Sam works full-time at one job that issues him a W-2 every year. He doesn’t own a home and his investments are through his employer’s 401(k) plan. For Sam, filing taxes is a fairly straight-forward process so it is likely he would be comfortable filing his own tax return.
On the other hand, Mary’s tax history is more complex. She works full-time but freelances on the side. She just bought a home last year and got married. She is saving up to start her own business in the next three years. For her, it probably makes sense to hire a tax professional to not only help her now but also to plan for the future.
Just as these two examples show, no two people are alike when it comes to filing taxes, making it difficult to know when to bring in an expert to help.
Mitch helps lead the tax practice for the firm. He works closely with his colleagues to delve into tax questions, IRS correspondence, and implications for different tax strategies and how they might impact federal and state tax returns. We recently sat down with him to get his advice about when a person should hire a tax professional to help prepare their income taxes.
Here are five things he recommends people consider when weighing their options:
- Risk tolerance – for some, even a simple tax return seems daunting. They are worried they will miss something or trigger an audit by incorrectly reporting income or deductions. Others are more comfortable with the process and welcome the challenge. Each person will have a different tolerance level.
- Complexity – did you buy or sell stocks for a gain or loss? Do you freelance on the side or are you self-employed? Do you provide financial support for a dependent? All of these scenarios can mean additional record keeping and reporting to the IRS.
- Life changing events – getting married, getting a big promotion at work or receiving a large bonus, buying a house, having a child, or a death in the family. These life changing events can trigger spikes in income or overall wealth which can definitely impact your tax situation.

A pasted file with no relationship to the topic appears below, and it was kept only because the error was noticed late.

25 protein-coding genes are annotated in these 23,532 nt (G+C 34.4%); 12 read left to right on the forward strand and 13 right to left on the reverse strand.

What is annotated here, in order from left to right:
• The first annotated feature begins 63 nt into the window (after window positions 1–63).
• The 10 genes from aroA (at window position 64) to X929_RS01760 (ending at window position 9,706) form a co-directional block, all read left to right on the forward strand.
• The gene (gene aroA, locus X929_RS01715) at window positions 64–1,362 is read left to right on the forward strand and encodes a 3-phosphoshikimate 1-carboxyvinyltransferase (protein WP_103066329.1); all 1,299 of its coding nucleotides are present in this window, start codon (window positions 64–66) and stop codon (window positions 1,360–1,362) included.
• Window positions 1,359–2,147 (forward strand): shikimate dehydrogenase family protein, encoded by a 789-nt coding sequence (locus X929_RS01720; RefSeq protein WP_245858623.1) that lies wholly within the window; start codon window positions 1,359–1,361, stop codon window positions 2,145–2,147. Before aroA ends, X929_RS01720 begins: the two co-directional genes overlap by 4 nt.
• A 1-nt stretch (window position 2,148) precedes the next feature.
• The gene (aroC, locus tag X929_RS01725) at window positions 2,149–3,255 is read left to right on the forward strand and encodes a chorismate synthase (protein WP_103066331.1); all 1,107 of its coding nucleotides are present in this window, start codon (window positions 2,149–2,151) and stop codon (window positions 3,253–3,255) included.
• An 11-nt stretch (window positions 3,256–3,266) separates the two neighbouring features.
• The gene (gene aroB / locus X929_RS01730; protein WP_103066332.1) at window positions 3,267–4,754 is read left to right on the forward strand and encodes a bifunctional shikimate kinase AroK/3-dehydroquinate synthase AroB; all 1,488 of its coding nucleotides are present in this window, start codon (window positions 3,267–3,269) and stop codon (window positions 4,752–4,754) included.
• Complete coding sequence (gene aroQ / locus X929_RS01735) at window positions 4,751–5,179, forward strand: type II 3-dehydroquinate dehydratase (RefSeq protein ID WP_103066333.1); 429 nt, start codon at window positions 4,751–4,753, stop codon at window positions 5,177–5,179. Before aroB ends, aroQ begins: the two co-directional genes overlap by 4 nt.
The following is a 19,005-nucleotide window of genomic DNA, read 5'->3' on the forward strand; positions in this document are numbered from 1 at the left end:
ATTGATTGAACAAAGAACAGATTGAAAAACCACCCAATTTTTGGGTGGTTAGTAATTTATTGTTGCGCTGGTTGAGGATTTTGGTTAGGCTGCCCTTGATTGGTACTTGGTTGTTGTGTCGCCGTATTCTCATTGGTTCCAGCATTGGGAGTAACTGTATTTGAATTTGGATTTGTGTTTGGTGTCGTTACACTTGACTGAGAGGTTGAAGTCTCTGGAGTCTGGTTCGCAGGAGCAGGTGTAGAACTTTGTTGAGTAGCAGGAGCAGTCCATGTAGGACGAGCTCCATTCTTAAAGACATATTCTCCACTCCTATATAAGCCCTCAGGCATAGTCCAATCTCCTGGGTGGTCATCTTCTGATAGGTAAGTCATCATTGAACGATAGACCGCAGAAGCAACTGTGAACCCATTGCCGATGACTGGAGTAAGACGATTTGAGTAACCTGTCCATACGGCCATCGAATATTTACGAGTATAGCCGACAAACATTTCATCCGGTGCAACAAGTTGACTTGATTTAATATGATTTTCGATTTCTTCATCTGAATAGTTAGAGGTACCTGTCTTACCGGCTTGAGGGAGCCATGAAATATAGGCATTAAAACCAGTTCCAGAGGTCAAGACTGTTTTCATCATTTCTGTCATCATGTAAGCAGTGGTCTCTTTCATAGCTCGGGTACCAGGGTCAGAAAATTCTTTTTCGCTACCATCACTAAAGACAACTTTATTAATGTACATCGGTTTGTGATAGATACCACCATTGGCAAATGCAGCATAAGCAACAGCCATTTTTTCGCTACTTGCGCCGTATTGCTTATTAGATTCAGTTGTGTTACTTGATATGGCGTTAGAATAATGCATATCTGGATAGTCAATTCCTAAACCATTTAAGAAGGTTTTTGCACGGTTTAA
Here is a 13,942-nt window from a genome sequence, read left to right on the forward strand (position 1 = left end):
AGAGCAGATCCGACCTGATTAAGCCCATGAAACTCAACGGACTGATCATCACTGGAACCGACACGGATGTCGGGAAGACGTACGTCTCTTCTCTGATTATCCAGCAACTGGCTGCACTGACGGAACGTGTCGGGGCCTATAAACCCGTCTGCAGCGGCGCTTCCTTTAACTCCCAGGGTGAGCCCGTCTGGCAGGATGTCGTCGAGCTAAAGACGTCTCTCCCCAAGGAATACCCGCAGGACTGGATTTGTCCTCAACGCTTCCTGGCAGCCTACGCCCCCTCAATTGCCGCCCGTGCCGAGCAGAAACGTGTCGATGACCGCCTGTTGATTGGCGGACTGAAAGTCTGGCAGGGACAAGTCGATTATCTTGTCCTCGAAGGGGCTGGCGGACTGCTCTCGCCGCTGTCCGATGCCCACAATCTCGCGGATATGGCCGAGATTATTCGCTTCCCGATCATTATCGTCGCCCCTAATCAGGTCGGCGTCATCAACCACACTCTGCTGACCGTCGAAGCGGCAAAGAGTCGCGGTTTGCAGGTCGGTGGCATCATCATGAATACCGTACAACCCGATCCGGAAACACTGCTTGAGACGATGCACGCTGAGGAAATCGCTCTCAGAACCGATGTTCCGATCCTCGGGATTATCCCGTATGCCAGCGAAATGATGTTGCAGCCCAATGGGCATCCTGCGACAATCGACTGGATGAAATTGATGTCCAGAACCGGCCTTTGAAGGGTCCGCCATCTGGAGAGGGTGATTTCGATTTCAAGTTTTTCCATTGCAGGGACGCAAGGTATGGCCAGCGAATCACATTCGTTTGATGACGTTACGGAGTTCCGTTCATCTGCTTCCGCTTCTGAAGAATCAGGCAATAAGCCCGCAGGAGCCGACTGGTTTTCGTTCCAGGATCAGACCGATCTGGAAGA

- Time constraints – the IRS says the average taxpayer spends 13 hours preparing his or her tax return. But it can take far longer for taxpayers with more complex returns. Business owners spend even more time – 24 hours – to get their taxes in order. When you work with a tax accountant, you will still have some time involved in gathering the needed documentation but once you hand off the materials, your accountant will step in to get your tax return prepared.
- Year-round planning – developing a relationship with your accountant over time is the same as developing a relationship with other professional service providers, like doctors or lawyers. As an accountant gets to know your story and your goals for the future, he or she can help you make the most of your dollar by keeping an eye out for ways to not only ease your tax burden but to make sure you are thinking about your overall financial health.
It is never too late to reach out for help. Even if you think you may have made an error in last year’s filing, an accountant can help sort it out, “Everyone has a unique situation and are at different places in their lives. Even if mistakes have been made, your accountant can help you figure out how to resolve it,” said Mitch. “We are here to answer your questions and help you have peace of mind.”
Now is the time to initiate those conversations with your tax advisor. Tax expert Mitch Estling is on hand to help you evaluate your options. Start here to get a conversation going.